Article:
If you suffer from chilblains, the coming of winter is always something you look forward to with a sense of bittersweetness. Winter is good and stuff, but those chilblains can be quite annoying, especially the itching.

Thankfully, like any problem, there are some things you can do to mitigate the damage and even prevent it. Chilblains can be less of the pain they are if you know how to deal with them with a rational mind.

So, let’s get to know more about chilblains, what causes them, how to treat them, and prevent them.


Chilblains often come as small lesions on the skin, caused by inflammation. Tiny blood vessels get inflamed after exposure to cold air. The damage that cold causes stimulates the blood vessels to inflame.

Chilblains are often painful and can be quite itchy. They itch the most when you’re warm in bed. Inflammation gets agitated when the skin is warm. Chilblains develop on the fingers and toes.

What are the symptoms of chilblains?

Chilblains appear as swollen, red patches on the skin. They also appear bluish sometimes. And since they’re swollen, they can be shiny.

Other chilblain symptoms include:

  • burning sensation
  • blisters
  • annoying itchiness

What causes chilblains?

The tissues exposed to extreme cold get tighter. Less blood reaches all the areas of the skin, especially the fingers and toes. When exposed to extreme cold, blood flows quickly to theIt deprived. When exposed, it leaks to the other tissues, causing swelling and inflammation.

When that happens, the nerves get irritated, which causes chilblains’ symptoms. 

What are the risk factors of chilblains?

It’s not exactly clear what directly causes chilblains. However, a few things increase the risk factor of getting chilblains.

Some of the risk factors include:

  • Clothes that expose the skin to cold
  • Damp conditions
  • Smoking
  • Having XX chromosomes instead of XY
  • Having unhealthy weight
  • Poor circulation

How are chilblains diagnosed?

A simple physical examination can prove that you have chilblains. Experts can spot them the moment they see them. The doctor will ask you some questions related to cold exposure.

In some cases, the doctor might take some small samples of the skin to prove it’s not a BCC. BCCs, also known as skin cancer, tend to have similarities with chilblains.

If you usually get chilblains, you can easily spot them, even expect them to show.

A good doctor might run some other tests to prove you don’t have any other underlying condition.

How to treat chilblains?

Chilblains usually go away after a while. As the extremely cold weather leaves, the chilblains will slowly disappear, until they return again, as usual.

If your chilblains itch a lot, the doctor might prescribe some medication or lotion to reduce the agitation.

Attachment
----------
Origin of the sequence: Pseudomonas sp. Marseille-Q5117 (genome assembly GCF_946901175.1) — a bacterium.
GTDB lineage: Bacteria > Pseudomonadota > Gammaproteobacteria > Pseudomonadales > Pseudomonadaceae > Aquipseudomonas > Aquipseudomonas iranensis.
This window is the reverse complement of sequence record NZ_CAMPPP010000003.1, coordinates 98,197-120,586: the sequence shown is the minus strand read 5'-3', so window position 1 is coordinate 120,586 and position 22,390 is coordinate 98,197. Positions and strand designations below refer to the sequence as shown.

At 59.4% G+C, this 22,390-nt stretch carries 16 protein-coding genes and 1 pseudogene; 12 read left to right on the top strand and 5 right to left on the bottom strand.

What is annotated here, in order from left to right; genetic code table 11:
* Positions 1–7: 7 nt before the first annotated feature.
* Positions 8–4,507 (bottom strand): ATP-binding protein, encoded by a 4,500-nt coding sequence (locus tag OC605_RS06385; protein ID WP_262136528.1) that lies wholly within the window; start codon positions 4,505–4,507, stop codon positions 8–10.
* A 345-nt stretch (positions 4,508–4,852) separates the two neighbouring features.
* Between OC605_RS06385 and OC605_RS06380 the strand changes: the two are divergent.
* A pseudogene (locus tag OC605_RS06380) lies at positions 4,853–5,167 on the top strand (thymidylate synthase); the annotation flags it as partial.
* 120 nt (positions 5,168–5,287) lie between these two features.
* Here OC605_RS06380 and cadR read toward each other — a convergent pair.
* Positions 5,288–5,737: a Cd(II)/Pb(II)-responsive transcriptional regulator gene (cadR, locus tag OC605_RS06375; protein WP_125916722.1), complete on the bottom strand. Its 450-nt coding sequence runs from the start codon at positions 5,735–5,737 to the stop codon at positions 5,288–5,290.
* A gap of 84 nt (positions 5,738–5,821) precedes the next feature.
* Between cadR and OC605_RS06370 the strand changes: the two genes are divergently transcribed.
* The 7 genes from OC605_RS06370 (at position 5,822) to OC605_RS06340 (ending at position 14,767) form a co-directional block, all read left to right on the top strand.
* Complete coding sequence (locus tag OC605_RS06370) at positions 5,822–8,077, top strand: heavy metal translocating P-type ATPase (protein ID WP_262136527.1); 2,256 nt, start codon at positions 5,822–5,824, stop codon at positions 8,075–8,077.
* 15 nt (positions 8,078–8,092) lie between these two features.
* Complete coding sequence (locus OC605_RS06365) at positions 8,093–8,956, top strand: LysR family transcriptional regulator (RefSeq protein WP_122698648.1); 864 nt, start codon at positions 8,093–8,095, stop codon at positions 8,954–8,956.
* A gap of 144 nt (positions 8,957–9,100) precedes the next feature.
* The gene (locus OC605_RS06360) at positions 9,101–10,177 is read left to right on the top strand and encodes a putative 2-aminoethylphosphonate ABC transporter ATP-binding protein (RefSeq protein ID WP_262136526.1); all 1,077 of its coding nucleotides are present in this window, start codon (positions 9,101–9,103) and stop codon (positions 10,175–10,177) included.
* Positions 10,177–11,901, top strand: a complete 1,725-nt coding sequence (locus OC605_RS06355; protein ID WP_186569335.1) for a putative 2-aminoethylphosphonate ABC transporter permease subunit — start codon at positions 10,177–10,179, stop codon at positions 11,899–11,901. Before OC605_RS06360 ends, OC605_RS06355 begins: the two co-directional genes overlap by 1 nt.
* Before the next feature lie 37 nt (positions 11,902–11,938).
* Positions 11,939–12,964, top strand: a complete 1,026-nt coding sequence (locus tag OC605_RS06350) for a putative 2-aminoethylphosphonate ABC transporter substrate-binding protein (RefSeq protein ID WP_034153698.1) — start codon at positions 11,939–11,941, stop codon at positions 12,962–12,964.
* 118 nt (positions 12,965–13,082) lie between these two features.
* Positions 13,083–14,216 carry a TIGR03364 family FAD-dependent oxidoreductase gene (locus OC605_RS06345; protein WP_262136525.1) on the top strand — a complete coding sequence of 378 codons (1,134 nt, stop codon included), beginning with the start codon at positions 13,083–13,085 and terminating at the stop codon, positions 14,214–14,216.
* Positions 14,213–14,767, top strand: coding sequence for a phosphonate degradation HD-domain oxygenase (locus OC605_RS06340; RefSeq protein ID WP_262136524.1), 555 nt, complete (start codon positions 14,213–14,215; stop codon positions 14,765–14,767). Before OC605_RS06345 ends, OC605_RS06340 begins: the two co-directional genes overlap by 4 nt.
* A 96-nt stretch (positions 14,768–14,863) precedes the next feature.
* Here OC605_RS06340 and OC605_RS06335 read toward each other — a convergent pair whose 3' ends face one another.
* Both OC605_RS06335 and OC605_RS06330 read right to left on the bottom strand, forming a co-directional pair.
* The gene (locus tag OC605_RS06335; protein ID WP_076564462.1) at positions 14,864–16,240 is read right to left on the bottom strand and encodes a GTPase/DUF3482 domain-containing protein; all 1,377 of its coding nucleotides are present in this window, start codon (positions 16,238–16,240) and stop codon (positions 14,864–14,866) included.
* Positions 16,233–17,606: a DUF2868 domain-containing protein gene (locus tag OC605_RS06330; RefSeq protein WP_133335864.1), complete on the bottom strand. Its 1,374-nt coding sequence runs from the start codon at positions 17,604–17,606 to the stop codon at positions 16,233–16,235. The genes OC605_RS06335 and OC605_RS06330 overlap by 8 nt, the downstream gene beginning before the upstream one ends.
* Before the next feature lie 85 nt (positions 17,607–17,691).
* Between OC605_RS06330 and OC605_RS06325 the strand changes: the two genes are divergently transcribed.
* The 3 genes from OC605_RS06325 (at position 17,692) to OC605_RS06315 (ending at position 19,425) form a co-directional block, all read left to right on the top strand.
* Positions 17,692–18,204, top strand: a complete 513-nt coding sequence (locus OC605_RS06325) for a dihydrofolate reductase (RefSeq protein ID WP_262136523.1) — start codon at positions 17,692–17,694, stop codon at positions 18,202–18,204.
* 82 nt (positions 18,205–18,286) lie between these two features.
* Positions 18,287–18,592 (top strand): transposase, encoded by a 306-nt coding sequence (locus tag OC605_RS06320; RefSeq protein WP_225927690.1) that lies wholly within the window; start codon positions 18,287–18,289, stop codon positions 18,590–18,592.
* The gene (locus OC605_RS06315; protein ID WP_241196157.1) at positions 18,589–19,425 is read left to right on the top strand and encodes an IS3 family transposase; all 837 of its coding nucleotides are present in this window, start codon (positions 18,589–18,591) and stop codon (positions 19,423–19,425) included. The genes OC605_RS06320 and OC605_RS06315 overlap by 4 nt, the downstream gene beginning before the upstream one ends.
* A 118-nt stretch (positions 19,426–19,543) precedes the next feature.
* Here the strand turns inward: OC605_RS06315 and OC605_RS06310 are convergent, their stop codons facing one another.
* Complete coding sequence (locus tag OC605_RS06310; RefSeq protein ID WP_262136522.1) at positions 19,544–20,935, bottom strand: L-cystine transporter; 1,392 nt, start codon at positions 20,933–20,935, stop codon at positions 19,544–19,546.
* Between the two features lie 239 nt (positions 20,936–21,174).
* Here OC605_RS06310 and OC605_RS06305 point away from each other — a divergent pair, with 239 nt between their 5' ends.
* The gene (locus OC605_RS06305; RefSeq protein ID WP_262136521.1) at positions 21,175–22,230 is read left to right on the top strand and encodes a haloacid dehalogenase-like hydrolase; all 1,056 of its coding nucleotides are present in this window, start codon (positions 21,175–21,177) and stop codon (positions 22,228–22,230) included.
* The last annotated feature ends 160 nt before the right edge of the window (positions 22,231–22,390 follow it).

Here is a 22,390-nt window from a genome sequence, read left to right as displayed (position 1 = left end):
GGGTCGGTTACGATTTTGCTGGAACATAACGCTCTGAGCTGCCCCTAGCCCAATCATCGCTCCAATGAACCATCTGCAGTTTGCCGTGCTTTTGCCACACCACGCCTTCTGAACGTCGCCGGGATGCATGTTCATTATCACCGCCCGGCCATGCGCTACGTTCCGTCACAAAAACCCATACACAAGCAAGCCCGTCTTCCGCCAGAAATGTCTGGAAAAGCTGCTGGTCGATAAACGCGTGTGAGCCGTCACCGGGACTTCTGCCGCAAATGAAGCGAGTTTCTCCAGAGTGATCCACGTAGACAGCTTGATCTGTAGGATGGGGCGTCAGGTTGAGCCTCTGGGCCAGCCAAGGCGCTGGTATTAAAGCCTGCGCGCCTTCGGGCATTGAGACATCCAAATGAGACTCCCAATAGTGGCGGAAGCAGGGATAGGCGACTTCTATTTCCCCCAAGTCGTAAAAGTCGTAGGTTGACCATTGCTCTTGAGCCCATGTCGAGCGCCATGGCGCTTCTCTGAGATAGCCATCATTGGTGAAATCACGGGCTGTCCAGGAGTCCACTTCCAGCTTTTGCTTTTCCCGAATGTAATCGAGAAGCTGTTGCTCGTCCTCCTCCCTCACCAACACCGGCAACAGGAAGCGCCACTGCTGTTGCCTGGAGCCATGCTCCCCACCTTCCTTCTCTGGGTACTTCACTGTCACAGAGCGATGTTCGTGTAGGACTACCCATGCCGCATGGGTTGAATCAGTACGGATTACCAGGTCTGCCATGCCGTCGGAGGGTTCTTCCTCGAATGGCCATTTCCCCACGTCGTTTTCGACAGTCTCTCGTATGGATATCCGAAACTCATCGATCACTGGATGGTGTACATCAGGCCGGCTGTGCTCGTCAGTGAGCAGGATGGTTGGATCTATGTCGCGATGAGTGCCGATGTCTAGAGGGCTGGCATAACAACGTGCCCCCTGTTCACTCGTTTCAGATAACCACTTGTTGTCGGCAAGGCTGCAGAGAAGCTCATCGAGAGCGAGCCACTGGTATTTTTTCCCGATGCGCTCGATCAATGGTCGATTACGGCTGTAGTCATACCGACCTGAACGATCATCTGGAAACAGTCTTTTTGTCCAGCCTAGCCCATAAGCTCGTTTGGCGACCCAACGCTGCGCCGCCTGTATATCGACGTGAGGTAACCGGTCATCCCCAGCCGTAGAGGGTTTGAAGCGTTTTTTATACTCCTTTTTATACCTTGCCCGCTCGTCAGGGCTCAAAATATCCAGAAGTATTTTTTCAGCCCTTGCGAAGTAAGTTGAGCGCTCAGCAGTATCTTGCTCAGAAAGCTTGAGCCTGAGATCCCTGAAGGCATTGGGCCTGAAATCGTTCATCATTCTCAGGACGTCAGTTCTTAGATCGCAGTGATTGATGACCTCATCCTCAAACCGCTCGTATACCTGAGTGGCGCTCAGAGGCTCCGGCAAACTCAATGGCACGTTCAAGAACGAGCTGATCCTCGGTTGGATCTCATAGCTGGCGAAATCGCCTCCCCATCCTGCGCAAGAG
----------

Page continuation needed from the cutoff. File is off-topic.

People who have diabetes or poor blood circulation might suffer more seriously from chilblains than regular people.

If your chilblains are not treated in a month or so, you might want to consult your healthcare provider. That’s something to consider, especially if your case is severe, like having pain and severe itchiness.

Home strategies to prevent chilblains?

You can always limit your exposure to extreme cold to prevent chilblains. You can also wear some kind of gloves or clothes that cover dampness to help prevent chilblains.

When you notice the symptoms develop, try to warm up your hands slowly instead of exposing them to heat. Warming your hands or feet very rapidly can cause the symptoms to agitate.

You can also use some kind of lotion or something to keep your hands moisturized. Moisture might stop the itchiness.

Keeping your hands clean and moisturized will also reduce the risk of developing any other complications.

While it’s usually best to let chilblains run their course, there are a few things you can do at home to ease your symptoms. As soon as you notice symptoms, try to warm up the affected area slowly by putting it under a blanket. Avoid applying direct heat because warming up the area too rapidly can worsen your symptoms.

While massaging or rubbing the area can increase irritation and inflammation. As your chilblains heal, apply a gentle unscented lotion to the area to keep your skin moisturized. This is especially important if your chilblains have blisters.

Bottom line

Chilblains are painful and uncomfortable, and we can’t wait to get rid of them. But at the end of the day, they’re not a serious health problem. So, you don’t have to worry too much.

However, that doesn’t mean you shouldn’t consult with a healthcare professional to check if there aren’t any underlying conditions that cause chilblains.

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